Speaking at the Helene G. Simon Hillel Center at Indiana University, Rabbi Sue Silberberg, ’88, discussed the role of women in the rabbinate and in the wider Jewish world.
Rabbi Joshua Lesser, ’99, of Congregation Bet Haverim traveled to the Dominican Republic for a week to help the thousands of Dominicans unable to claim citizenship because of their Haitian ancestry.
Inspiration and Connection

Join members of other Reconstructionist congregations on our Facebook, where we post daily wisdom and special announcements.  

Ideas, info, inspiration and recipes, all day, all the time on our Twitter.

Keep up to date with the democratic trends in Israel on our Gateways to the Israeli-Jewish Renaissance Facebook, curated by our Director of Israel Engagement, Adina Newberg, Ph.D.

Need a ritual boost? Browse, Reconstructionism’s home for experimental ritual.

Study Torah on your time with Kehillat Israel’s Podcast! While at home or on the go, you can listen to this free podcast from our Pacific Palisades Reconstructionist synagogue with weekly Torah study led by Rabbi Amy Bernstein, '97, and other master classes led by Rabbis Steven Carr Reuben and Nick Renner, ’14.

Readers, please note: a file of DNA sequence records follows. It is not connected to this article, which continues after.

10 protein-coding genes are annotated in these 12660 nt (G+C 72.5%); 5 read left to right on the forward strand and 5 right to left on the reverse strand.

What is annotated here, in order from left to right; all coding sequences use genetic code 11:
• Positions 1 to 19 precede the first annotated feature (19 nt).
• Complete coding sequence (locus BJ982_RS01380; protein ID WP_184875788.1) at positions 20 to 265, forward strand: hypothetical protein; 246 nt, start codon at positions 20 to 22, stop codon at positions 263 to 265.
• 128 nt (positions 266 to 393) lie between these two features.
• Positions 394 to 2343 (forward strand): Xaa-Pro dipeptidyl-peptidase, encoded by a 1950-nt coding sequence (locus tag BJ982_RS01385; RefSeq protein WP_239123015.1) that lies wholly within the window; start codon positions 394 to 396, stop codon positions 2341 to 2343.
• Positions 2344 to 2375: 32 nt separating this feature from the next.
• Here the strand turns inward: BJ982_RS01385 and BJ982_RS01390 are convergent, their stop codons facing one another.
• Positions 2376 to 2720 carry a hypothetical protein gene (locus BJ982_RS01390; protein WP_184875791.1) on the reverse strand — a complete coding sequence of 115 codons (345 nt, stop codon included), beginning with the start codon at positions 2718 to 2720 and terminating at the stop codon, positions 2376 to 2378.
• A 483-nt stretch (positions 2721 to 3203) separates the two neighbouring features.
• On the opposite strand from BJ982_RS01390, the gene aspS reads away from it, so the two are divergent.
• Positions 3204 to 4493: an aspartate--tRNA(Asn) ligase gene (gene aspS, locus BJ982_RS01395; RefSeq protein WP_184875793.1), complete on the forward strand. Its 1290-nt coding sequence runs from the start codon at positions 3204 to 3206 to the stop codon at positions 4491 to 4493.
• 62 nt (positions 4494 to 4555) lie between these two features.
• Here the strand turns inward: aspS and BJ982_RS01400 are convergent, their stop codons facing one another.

If you’re looking for spiritual Jewish music, check out the newest CDs released by Congregation Bet Haverim’s Merkavah Project.

1299 Church Road, Wyncote, PA 19095
P: 215.576.0800 | F: 215.576.6143

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The Jewish Reconstructionist Communities in association with the Reconstructionist Rabbinical College (RRC) provide services for more than 100 congregations and havurot where members help create the Judaism they want to live. RRC is a progressive rabbinical school­­ where people of all backgrounds engage intensively with Jewish texts, thought and practice. As a combined organization, RRC / Jewish Reconstructionist Communities make up a unique kind of entity in the contemporary Jewish landscape.